JACKSON, Miss. — A Mississippi Senate committee passed a bill Thursday that would allow guns in churches.
Places of worship would be allowed to designate people with concealed carry permits as security personnel under House Bill 786. The bill also would make "reasonably" acting within that capacity a legal defense against criminal charges if they hurt or kill someone.
Each member would be required to have a concealed carry permit and go through firearms training by someone with a law enforcement or military background before getting that legal protection.
The bill also makes another change to Mississippi gun law. The state already allows some people to carry concealed weapons in handbags or satchels. The bill would allow concealed weapons in holsters or sheaths.
Anyone convicted of a violent felony or declared mentally unstable would not qualify for a concealed carry permit.
Faith leaders and mothers who've lost children to gun violence rallied on the Capitol steps and attended the committee hearing to oppose the bill. Opponents said the bill would put more guns on the street and endanger Mississippians.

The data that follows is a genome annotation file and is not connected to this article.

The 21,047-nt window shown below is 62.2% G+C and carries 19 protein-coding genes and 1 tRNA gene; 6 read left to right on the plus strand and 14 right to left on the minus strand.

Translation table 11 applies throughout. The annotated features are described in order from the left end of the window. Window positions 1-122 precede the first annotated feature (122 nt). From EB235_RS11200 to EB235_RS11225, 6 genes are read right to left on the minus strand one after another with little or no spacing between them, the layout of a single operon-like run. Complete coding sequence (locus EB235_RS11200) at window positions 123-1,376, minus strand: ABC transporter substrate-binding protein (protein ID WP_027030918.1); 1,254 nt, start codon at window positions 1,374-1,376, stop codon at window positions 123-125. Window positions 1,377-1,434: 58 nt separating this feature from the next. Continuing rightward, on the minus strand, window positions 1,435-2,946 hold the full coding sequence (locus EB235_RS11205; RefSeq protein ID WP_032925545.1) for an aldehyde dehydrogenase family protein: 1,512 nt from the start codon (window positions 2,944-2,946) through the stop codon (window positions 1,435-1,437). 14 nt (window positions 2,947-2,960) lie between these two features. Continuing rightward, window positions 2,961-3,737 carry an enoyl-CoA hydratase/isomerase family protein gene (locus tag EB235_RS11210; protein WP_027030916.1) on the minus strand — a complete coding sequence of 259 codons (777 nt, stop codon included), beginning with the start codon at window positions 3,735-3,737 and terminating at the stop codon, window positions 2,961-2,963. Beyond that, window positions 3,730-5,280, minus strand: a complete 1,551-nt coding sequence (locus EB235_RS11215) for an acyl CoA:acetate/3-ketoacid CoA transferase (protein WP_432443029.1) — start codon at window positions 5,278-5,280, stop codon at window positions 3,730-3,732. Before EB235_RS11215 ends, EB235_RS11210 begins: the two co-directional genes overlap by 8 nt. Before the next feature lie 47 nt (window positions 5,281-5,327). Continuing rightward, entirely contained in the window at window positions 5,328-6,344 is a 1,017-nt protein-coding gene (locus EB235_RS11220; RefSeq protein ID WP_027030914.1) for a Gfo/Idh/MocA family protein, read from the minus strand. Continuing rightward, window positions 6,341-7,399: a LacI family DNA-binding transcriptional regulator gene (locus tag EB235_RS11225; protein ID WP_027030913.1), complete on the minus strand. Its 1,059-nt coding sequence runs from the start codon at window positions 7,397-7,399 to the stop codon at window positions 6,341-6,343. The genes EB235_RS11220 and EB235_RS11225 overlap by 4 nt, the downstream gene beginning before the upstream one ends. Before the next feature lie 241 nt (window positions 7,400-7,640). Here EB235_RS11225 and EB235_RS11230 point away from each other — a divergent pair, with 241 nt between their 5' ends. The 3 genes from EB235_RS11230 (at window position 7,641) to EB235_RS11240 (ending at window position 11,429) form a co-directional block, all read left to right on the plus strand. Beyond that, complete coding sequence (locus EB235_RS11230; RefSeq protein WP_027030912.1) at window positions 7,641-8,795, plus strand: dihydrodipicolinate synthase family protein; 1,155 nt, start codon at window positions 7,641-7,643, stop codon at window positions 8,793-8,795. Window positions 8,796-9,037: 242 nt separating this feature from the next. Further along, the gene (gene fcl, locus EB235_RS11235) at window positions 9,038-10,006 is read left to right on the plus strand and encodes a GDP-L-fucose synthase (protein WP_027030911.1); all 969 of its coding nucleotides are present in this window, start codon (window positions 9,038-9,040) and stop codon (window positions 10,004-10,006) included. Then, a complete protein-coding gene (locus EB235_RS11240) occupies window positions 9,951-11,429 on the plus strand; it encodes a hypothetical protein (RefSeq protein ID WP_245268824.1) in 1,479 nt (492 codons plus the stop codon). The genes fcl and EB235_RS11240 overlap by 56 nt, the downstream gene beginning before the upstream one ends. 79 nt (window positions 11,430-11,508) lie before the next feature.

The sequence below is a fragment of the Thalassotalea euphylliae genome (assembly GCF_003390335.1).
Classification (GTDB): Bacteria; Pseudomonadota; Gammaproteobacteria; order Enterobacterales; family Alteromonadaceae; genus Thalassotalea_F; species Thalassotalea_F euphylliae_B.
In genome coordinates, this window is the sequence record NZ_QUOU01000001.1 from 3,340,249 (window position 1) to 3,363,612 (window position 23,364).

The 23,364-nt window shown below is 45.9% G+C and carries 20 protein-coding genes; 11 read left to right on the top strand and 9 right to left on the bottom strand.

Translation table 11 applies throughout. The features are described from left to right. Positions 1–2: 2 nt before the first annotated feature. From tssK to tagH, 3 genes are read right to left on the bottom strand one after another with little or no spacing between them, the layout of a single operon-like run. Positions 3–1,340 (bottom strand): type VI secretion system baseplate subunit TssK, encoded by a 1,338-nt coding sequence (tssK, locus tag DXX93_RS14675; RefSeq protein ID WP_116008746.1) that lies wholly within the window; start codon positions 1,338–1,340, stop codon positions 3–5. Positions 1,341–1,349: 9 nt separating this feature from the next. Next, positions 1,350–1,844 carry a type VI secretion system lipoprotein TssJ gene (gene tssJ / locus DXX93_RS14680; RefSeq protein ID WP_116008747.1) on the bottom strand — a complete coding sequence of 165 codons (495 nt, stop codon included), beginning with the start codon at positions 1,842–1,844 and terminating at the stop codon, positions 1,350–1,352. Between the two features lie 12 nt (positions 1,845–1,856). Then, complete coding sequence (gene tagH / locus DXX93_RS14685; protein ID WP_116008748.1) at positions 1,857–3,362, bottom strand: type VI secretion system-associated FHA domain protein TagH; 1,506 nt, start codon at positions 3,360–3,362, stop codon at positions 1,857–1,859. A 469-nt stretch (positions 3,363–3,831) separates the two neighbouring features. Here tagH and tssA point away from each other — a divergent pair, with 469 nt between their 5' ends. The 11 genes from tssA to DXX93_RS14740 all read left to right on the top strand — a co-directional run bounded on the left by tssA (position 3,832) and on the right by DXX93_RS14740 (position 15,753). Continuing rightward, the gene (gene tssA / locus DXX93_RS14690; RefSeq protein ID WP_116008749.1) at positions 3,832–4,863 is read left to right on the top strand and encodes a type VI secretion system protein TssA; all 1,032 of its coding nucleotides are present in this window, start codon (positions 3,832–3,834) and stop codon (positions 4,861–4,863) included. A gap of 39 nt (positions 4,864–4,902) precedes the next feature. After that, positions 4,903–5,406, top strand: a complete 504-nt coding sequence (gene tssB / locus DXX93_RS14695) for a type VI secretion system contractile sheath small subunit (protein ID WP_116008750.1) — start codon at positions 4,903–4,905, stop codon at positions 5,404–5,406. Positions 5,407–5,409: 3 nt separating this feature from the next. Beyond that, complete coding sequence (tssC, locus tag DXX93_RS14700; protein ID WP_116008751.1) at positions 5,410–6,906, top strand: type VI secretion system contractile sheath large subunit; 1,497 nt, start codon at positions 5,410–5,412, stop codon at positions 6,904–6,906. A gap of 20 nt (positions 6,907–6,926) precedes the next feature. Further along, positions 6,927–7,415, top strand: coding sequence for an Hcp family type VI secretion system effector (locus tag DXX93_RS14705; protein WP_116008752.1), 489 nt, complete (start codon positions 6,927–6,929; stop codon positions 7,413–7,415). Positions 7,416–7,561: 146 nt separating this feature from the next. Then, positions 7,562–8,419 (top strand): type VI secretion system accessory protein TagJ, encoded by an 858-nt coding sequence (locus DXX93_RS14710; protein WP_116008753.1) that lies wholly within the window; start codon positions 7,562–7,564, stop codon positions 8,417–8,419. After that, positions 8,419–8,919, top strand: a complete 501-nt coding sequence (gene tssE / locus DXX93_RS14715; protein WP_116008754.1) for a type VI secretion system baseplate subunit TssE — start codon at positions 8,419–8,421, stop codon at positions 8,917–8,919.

Lucy McBath, whose son Jordan Davis was shot and killed at a Jacksonville, Florida, gas station in 2012, joined the opposition group. She said the bill's name, the Church Protection Act, was "highly offensive" because it would actually leave law enforcement less able to protect people.
"Having been a direct victim of gun violence, I can speak to the outrageous danger having more guns out there creates," she said. "It's disheartening when legislators don't understand it's about more than statistics. They don't understand how devastating it can be."
Shirley Davis, head of the Mississippi chapter of Moms Demand Action for Gun Sense in America, said the bill makes it too easy for people to carry weapons.
"We're not entirely against guns," she said. "But we are interested in responsible gun ownership."
The full Senate gets the measure next. The bill passed the House of Representatives Feb. 17 after a vote split mostly along party lines, with Republicans voting for the bill and Democrats voting against.